By Dr Ananya Mandal, MD
The vestibular apparatus & maintenance of balance
The basis for motion sickness lies deep within the ear in the vestibular apparatus. The vestibular system is a complex neural system that provides balance and posture related information to the brain.
The system has tiny organs, tubes, fluids and a complex system of nerve channels to the brain. This system helps the brain know the position of the body, its motion relative to the environment and give out signals that help in maintaining a posture without falling. 1-4
The vestibular system consists of the vestibular apparatus that has three strategically placed semi-circular tubes connected with each other. These tubes contain tiny hair like cells on their inner linings. The tubes are further filled with a fluid called endolymph.
As the head moves the fluid moves and stimulats the hair cells. These hair cells are connected to a tiny but extremely sensitive network of nerves. These carry the signals about the motion to the brain.
The vestibular apparatus senses linear acceleration that may be gravitational and inertial (vertical and horizontal movements respectively). The brain has nerve projections into the spinal cord, and back of the brain (cerebellum) that adjusts the body posture in relation to the perceived position.
Apart from information from the vestibular apparatus the eyes also send in information regarding the position of the body and its relative motion by visual cues. The whole circuit of nerves is extremely complex and operates largely without conscious thought.
Pathophysiology of motion sickness
The most accepted theory of causation of motion sickness is that the inputs from the vestibular apparatus and the eyes get jumbled and confuse the brain.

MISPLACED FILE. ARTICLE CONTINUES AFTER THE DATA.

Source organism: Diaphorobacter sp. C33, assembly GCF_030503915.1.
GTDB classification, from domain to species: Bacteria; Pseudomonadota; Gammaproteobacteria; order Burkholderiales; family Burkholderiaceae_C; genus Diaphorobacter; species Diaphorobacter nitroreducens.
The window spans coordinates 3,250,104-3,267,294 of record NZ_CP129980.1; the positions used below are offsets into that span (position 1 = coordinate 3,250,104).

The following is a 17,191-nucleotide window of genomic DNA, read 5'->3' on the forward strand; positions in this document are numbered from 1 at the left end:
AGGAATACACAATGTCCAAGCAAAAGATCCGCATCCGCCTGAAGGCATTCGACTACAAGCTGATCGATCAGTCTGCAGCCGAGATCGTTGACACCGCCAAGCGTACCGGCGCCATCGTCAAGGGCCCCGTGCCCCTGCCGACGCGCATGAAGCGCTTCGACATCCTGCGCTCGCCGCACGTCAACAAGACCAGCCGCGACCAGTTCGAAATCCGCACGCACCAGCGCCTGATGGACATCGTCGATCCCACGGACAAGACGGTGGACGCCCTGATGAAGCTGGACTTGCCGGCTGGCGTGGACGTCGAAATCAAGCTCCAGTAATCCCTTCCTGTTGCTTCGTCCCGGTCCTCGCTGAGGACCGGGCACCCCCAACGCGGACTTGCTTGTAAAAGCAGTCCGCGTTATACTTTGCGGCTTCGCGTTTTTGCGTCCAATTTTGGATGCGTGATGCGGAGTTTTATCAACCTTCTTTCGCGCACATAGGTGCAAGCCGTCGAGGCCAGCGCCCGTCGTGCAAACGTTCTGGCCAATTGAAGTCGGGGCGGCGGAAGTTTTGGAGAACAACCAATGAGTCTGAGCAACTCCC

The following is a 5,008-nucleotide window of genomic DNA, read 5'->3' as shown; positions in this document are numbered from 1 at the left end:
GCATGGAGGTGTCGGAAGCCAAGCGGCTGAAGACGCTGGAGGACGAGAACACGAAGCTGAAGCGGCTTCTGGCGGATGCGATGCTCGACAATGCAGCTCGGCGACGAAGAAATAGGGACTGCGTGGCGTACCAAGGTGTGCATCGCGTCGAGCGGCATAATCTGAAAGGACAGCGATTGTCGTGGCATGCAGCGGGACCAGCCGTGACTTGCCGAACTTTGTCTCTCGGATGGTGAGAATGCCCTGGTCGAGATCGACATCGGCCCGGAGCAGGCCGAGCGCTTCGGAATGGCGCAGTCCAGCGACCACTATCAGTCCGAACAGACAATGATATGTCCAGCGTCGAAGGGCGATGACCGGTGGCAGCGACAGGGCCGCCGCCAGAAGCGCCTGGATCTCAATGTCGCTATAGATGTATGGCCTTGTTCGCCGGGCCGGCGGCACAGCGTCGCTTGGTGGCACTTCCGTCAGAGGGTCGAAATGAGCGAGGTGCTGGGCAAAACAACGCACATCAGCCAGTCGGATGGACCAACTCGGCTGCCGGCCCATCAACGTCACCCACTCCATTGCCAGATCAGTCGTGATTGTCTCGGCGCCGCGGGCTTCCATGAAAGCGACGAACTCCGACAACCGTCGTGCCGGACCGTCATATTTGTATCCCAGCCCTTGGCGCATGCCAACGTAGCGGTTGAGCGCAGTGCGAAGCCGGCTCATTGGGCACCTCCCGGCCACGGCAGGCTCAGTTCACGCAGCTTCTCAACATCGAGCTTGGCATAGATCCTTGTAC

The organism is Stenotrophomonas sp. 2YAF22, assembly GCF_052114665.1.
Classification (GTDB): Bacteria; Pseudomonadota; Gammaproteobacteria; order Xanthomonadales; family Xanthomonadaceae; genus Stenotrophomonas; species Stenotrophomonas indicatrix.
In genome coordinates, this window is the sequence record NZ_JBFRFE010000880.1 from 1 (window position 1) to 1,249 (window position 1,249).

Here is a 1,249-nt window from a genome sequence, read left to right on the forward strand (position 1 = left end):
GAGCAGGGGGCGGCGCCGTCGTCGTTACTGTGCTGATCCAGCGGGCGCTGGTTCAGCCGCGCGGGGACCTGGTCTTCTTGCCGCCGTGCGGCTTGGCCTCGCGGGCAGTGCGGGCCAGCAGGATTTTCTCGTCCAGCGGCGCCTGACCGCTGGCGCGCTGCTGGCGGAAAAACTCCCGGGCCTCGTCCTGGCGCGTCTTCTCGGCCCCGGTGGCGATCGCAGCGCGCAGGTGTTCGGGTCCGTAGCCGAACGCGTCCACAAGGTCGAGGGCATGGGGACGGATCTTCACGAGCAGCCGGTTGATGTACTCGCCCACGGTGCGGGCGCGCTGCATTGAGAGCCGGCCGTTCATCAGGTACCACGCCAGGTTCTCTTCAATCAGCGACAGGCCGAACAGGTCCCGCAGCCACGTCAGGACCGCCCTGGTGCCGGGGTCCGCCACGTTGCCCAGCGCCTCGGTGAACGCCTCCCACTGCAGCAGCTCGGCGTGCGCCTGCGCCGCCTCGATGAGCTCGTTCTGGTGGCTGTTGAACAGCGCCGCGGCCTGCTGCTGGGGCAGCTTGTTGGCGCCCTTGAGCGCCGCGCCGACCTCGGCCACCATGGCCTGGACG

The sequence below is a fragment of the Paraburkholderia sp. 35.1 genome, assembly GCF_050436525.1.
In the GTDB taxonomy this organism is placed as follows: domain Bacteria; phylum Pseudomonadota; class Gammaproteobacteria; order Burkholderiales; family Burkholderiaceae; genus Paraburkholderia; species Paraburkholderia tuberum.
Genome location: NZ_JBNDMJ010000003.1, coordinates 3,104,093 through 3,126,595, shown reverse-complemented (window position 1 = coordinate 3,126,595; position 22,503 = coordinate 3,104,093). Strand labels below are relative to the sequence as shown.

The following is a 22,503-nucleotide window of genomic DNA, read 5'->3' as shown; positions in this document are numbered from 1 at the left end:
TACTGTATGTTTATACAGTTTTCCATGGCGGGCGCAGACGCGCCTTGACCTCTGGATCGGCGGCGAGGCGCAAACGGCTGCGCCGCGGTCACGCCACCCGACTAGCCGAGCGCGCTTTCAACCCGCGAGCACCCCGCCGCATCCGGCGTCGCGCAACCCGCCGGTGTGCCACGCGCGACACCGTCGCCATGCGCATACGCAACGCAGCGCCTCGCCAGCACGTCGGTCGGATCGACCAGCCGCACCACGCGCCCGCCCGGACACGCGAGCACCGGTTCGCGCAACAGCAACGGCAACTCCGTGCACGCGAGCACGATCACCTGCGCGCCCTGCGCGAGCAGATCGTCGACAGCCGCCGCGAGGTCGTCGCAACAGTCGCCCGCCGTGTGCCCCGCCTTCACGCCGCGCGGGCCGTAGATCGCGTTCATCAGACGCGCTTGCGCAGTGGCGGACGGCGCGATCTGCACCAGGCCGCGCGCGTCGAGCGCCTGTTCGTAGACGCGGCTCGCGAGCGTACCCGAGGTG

The brain is constantly updated about the body position and movement by the eyes and vestibular system. If for example a person is travelling by car the vestibular apparatus due to lack of movement tells the brain that the body is relatively still, however, the eyes tell the brain that the car is moving.
Vice versa if a person is attempting to read something while moving in a car, the eyes tell the brain that the body is stationary and the bumpy ride reminds the brain via the vestibular apparatus that the body is moving. This mismatch of information can lead to the symptoms of motion sickness, such as nausea and vomiting.
Causes of motion sickness
Travel related causes of motion sickness include travel by:-
Causes of motion sickness when not travelling
Motion sickness may also occur when a person is not travelling. For example, motion sickness may affect people after they have played a fast-paced computer racing games. Watching a film recorded on a shaky camera or a virtual ride or stimulated game may also cause motion sickness in the susceptible individuals.
Reviewed by April Cashin-Garbutt, BA Hons (Cantab)
Last Updated: Aug 16, 2012